Gaming tech has come a long way in a short space of time, but what will the future look like? Is the retro revival here to stay? Our guest shares his thoughts.
What’s the future of gaming? Writer and voice actor Mike Paul takes a look in the first of a two-part feature for Which? Conversation.
This is a guest post by Mike Paul. All views expressed are Mike’s own and not necessarily shared by Which?.
As many of us cradle our lost childhood like a melting snowman, I want to take a moment to take a look at gaming’s trend towards the past, and how the future might look between now and 2030.
Like most other entertainment mediums, gaming can be reflective of the society that’s playing. The 80s featured hard-hitting techno, flashing neon lights and frantic button-tapping.
The 90s were cool and kick-ass; gamers took control of Sonic, Guile, Duke Nukem, and that guy from Doom… whatever his name was.
The interconnected noughties saw the proper rise of online gaming – MMORPGs and gigantic open worlds to get lost in… as an alternative to the less appealing one outside.
Then the 2010s built on this further and even blurred the lines with the introduction of games such as Pokémon Go, which took us to augmented reality fantasy lands filled with creatures that at least behave like they want to be your friends.
Based on this evidence, living in massive shared online worlds and constantly staring at your phone is the way things seem to be going.
Are retro games the new ‘new’?
One modern gaming trend, other than having to constantly interact with other people during the time I’m trying to spend by myself, is renewed affection for the simpler retro games of the 1990s.
In 2020, we have a whole generation of people in their late 30s and early 40s who grew up gaming on the 32- and 64-bit marvels of Sega and Nintendo. But while the spirit to mercilessly hunt down their friends for hours on Goldeneye still burns within them, most simply don’t have time any more.
— Mike Paul (@mikepaulvox) March 6, 2020
For some, the speed and simplicity of opening and closing a laptop for a nip of familiar retro action is the only way to squeeze in a half-hour session between making dinner and changing nappies.
If you’ve got a young family, you probably haven’t got an Xbox, and if you do, I’d wager it’s the most expensive drinks coaster in your house.
Some retro aficionados claim they stay in the past because modern games have become too cinematic, too grand in scale, and they can’t find the room to get into them – but I don’t buy that.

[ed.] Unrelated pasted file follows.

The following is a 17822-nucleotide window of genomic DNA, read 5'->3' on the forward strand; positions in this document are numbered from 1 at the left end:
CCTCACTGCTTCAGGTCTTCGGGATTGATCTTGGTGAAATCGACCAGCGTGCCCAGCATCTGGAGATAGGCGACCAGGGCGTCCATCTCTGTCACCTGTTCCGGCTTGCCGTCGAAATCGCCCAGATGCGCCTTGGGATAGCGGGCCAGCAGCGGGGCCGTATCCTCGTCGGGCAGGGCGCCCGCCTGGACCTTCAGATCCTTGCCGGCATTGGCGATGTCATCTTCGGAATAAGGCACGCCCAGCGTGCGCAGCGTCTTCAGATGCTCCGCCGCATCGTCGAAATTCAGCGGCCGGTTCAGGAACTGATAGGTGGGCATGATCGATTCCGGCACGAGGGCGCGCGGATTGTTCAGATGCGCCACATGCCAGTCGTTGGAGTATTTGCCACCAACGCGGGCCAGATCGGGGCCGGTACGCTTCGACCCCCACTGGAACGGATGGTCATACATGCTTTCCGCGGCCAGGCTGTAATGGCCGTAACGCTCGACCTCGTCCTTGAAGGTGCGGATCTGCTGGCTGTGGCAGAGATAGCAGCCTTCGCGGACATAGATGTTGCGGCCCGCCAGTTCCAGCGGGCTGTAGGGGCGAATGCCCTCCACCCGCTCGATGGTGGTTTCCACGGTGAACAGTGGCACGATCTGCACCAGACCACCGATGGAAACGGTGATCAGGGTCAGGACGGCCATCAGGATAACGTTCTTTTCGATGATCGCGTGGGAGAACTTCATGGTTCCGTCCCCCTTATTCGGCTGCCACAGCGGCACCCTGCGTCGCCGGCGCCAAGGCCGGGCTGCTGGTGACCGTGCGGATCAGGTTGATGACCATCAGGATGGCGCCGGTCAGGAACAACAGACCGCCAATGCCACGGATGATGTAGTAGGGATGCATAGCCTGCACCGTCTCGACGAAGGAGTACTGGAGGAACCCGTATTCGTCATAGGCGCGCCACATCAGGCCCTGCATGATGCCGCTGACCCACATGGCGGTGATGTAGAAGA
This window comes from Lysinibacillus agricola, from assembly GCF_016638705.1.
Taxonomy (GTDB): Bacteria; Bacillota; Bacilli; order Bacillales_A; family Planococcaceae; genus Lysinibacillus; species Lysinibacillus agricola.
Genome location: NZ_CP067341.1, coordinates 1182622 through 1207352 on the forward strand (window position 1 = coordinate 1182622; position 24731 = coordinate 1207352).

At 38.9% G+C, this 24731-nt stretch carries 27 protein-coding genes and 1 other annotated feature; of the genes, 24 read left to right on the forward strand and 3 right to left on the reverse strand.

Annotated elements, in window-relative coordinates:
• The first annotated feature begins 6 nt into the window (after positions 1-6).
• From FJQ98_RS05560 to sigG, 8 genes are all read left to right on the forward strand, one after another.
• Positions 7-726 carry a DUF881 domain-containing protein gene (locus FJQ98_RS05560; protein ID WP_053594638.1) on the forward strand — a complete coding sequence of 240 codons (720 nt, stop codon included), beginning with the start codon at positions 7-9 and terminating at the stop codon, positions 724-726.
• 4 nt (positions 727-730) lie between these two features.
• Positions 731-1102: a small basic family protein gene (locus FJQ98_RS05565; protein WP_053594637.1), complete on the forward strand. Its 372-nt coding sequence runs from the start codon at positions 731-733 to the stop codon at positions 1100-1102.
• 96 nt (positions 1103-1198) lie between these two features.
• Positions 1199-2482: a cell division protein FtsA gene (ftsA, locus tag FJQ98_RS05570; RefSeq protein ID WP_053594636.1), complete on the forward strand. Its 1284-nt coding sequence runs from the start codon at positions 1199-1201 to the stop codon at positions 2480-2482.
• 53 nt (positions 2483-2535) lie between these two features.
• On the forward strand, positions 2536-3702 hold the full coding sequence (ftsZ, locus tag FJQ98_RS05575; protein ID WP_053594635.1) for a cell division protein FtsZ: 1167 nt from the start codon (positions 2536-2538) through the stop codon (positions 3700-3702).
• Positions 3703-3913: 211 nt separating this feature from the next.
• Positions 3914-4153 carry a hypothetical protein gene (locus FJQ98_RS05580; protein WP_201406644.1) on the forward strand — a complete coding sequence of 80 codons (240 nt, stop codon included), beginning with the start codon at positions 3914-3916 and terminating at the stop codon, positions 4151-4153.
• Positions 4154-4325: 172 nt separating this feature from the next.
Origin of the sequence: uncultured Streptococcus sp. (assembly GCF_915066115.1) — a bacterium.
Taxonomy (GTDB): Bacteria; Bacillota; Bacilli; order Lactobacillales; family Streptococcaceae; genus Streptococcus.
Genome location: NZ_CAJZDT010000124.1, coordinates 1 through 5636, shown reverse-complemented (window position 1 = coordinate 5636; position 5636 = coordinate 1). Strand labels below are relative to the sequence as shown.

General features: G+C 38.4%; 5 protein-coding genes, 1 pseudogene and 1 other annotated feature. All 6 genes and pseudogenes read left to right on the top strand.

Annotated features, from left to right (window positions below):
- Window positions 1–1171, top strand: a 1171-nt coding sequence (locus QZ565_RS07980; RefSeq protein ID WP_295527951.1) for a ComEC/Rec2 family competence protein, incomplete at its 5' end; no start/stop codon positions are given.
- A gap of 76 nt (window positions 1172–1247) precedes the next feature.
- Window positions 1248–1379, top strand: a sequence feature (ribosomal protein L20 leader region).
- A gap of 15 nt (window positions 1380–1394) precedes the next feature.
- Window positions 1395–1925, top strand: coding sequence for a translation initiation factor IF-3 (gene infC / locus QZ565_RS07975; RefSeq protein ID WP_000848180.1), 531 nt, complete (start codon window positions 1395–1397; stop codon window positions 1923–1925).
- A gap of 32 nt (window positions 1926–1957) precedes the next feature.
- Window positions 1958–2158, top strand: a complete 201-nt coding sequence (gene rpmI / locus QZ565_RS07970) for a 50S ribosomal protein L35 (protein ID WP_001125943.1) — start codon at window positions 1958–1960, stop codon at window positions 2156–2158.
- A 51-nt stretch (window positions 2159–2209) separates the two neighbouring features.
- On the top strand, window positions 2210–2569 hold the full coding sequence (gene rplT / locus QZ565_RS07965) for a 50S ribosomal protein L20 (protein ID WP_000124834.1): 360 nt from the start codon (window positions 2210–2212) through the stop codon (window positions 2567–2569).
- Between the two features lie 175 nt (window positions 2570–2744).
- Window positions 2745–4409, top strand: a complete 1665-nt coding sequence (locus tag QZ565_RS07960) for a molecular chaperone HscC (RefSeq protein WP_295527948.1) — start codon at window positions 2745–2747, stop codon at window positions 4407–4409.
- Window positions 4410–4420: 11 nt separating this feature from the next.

If you ask me, enormous RPG wonderlands such as Assassin’s Creed, Grand Theft Auto and the Elder Scrolls series are like watching a Netflix box set: you’re meant to enjoy them gradually. Though I suppose you could binge one if you got stuck at your parents’ house for a week with only the cat for company.
On the other hand, I can see that watching an episode from season six of The Simpsons when you’ve got a quiet 20 minutes between screaming children and a flooding dishwasher is the equivalent of a quick nostalgia session on Championship Manager 2001/02.
If anything, it’s Ronaldo, if you can believe that. Look at all this! pic.twitter.com/6CAYnI853f
— Mike Paul (@mikepaulvox) March 1, 2019
You just load up your save, fail to sign a few players, play a couple of matches, lose the will to live, and PING! The chicken nuggets are done. Lid down, game over, back to reality.
Retro is always in, following roughly 20-year cycles as it does, but in gaming, it’s never been more in than it is right now.
Easy to pick up, easy to put down, quicker victories, and – crucially – absolutely no obligation to talk to another living soul for the entire time you’re playing. Sign me up.
Mobile gaming, you might note, is picking up on a similar thread – but more about that next time.
The distant future
So, what of the roaring twenty-twenties? One prediction is that virtual reality will take over the decade, but I reckon it could take some time to develop beyond its current, relatively simplistic state.
The Red Dwarf-style fully immersive VR experience where you’re in serious danger of becoming someone you actually like is still a lot more than ten years away, if you ask me.
No, I think the early stages of 2020 are going to see yet more movement towards easy, mobile, browser-based gaming that can take place across multiple platforms, not forcing gamers to do old-fashioned things like own a PlayStation or sit in a chair.
Who wants to do that when you can run down the street with your phone, eh?
I will make one bold prediction for the 2020s before I go: the next generation of consoles, including the Playstation 5 and Xbox Series X, will be the last.
What do you think will happen in gaming and its associated tech by 2030?
This was a guest post by Mike Paul. All views expressed were Mike’s own and not necessarily shared by Which?.
Mike will be back on Which? Conversation next week to present a timeline of gaming technology from the last 40 years.